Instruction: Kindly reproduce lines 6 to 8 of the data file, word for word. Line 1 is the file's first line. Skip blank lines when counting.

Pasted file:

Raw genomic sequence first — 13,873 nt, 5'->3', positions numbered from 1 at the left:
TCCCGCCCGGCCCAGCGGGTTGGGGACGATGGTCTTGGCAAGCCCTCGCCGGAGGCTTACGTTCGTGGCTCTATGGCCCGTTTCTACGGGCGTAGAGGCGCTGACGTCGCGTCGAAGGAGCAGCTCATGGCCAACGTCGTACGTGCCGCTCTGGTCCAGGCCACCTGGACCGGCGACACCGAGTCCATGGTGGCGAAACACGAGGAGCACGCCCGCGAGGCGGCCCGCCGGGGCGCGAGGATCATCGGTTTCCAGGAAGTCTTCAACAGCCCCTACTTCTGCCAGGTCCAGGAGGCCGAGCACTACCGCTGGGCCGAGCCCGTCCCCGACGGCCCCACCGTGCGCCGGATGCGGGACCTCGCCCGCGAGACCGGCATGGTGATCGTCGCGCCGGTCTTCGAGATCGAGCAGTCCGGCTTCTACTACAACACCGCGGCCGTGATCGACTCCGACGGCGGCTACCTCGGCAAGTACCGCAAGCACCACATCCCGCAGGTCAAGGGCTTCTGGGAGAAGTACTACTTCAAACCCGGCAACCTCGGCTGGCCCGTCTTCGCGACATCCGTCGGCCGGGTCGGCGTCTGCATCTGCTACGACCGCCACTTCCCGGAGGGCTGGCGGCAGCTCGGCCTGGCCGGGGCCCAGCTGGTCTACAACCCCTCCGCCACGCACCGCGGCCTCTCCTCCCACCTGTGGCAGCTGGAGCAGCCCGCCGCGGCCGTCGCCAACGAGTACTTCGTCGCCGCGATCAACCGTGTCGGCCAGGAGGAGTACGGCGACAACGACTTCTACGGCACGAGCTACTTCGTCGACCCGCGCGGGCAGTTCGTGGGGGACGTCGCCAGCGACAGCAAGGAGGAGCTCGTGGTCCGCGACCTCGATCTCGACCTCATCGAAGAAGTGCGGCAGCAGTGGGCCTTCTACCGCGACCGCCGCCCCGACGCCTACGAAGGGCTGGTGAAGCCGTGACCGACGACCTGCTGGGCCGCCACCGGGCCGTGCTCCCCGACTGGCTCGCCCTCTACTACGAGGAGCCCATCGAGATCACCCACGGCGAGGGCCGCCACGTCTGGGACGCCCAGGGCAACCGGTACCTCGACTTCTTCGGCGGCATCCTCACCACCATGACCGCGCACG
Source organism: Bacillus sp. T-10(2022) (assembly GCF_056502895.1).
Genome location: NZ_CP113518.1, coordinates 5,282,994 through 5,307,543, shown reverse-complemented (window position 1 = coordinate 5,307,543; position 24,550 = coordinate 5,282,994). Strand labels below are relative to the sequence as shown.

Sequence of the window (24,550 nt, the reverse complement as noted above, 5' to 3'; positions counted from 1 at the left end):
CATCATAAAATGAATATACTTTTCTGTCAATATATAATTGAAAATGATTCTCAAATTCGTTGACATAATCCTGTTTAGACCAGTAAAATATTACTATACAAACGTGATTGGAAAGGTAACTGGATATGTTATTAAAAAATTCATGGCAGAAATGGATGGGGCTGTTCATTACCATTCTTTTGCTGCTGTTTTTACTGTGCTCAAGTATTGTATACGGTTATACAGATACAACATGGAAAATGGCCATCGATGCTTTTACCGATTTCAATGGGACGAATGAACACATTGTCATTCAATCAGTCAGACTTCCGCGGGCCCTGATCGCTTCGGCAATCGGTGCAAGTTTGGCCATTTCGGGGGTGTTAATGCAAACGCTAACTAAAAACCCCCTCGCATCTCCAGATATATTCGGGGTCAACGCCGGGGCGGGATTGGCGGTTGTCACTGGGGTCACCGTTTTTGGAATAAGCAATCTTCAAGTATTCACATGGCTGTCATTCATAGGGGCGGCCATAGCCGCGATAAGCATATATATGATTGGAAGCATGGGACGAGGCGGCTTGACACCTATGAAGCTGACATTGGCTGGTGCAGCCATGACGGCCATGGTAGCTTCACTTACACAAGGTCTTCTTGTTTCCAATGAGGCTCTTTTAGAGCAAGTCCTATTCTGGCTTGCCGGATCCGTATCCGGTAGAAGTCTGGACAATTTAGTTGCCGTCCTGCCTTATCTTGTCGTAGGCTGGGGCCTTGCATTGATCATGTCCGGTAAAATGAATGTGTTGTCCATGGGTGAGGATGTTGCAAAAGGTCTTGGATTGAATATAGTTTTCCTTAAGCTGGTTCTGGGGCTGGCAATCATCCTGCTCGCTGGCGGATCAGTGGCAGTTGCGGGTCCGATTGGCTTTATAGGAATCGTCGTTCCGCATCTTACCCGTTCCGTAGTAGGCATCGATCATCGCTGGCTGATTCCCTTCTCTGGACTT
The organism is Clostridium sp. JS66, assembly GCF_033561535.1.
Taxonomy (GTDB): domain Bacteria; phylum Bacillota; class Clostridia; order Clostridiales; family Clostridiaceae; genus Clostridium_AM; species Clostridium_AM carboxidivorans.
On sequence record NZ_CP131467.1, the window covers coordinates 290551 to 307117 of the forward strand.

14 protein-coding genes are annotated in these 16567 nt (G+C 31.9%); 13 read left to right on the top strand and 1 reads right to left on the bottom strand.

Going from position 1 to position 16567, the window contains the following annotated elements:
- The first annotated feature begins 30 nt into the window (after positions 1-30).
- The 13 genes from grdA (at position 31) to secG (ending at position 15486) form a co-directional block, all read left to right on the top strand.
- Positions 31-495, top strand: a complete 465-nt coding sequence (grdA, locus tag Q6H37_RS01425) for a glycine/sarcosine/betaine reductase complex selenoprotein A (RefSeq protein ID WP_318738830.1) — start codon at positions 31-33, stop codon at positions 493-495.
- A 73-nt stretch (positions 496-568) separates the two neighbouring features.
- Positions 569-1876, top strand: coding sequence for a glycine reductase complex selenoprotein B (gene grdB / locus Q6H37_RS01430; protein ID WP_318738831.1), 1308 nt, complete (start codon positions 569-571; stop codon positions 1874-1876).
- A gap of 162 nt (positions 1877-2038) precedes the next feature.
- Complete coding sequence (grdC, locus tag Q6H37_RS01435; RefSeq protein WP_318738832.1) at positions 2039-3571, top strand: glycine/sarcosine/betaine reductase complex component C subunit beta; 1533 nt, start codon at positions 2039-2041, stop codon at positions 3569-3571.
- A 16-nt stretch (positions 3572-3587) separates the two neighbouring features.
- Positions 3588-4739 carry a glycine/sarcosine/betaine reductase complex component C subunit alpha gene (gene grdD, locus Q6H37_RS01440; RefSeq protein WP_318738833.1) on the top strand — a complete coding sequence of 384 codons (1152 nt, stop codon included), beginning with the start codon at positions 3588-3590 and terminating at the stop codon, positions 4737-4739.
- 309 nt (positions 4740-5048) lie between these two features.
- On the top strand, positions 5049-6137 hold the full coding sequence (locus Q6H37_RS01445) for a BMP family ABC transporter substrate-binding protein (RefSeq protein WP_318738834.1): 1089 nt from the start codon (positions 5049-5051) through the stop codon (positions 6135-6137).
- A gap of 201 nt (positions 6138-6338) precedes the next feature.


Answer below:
CATCATAAAATGAATATACTTTTCTGTCAATATATAATTGAAAATGATTCTCAAATTCGTTGACATAATCCTGTTTAGACCAGTAAAATATTACTATACAAACGTGATTGGAAAGGTAACTGGATATGTTATTAAAAAATTCATGGCAGAAATGGATGGGGCTGTTCATTACCATTCTTTTGCTGCTGTTTTTACTGTGCTCAAGTATTGTATACGGTTATACAGATACAACATGGAAAATGGCCATCGATGCTTTTACCGATTTCAATGGGACGAATGAACACATTGTCATTCAATCAGTCAGACTTCCGCGGGCCCTGATCGCTTCGGCAATCGGTGCAAGTTTGGCCATTTCGGGGGTGTTAATGCAAACGCTAACTAAAAACCCCCTCGCATCTCCAGATATATTCGGGGTCAACGCCGGGGCGGGATTGGCGGTTGTCACTGGGGTCACCGTTTTTGGAATAAGCAATCTTCAAGTATTCACATGGCTGTCATTCATAGGGGCGGCCATAGCCGCGATAAGCATATATATGATTGGAAGCATGGGACGAGGCGGCTTGACACCTATGAAGCTGACATTGGCTGGTGCAGCCATGACGGCCATGGTAGCTTCACTTACACAAGGTCTTCTTGTTTCCAATGAGGCTCTTTTAGAGCAAGTCCTATTCTGGCTTGCCGGATCCGTATCCGGTAGAAGTCTGGACAATTTAGTTGCCGTCCTGCCTTATCTTGTCGTAGGCTGGGGCCTTGCATTGATCATGTCCGGTAAAATGAATGTGTTGTCCATGGGTGAGGATGTTGCAAAAGGTCTTGGATTGAATATAGTTTTCCTTAAGCTGGTTCTGGGGCTGGCAATCATCCTGCTCGCTGGCGGATCAGTGGCAGTTGCGGGTCCGATTGGCTTTATAGGAATCGTCGTTCCGCATCTTACCCGTTCCGTAGTAGGCATCGATCATCGCTGGCTGATTCCCTTCTCTGGACTT
The organism is Clostridium sp. JS66, assembly GCF_033561535.1.
Taxonomy (GTDB): domain Bacteria; phylum Bacillota; class Clostridia; order Clostridiales; family Clostridiaceae; genus Clostridium_AM; species Clostridium_AM carboxidivorans.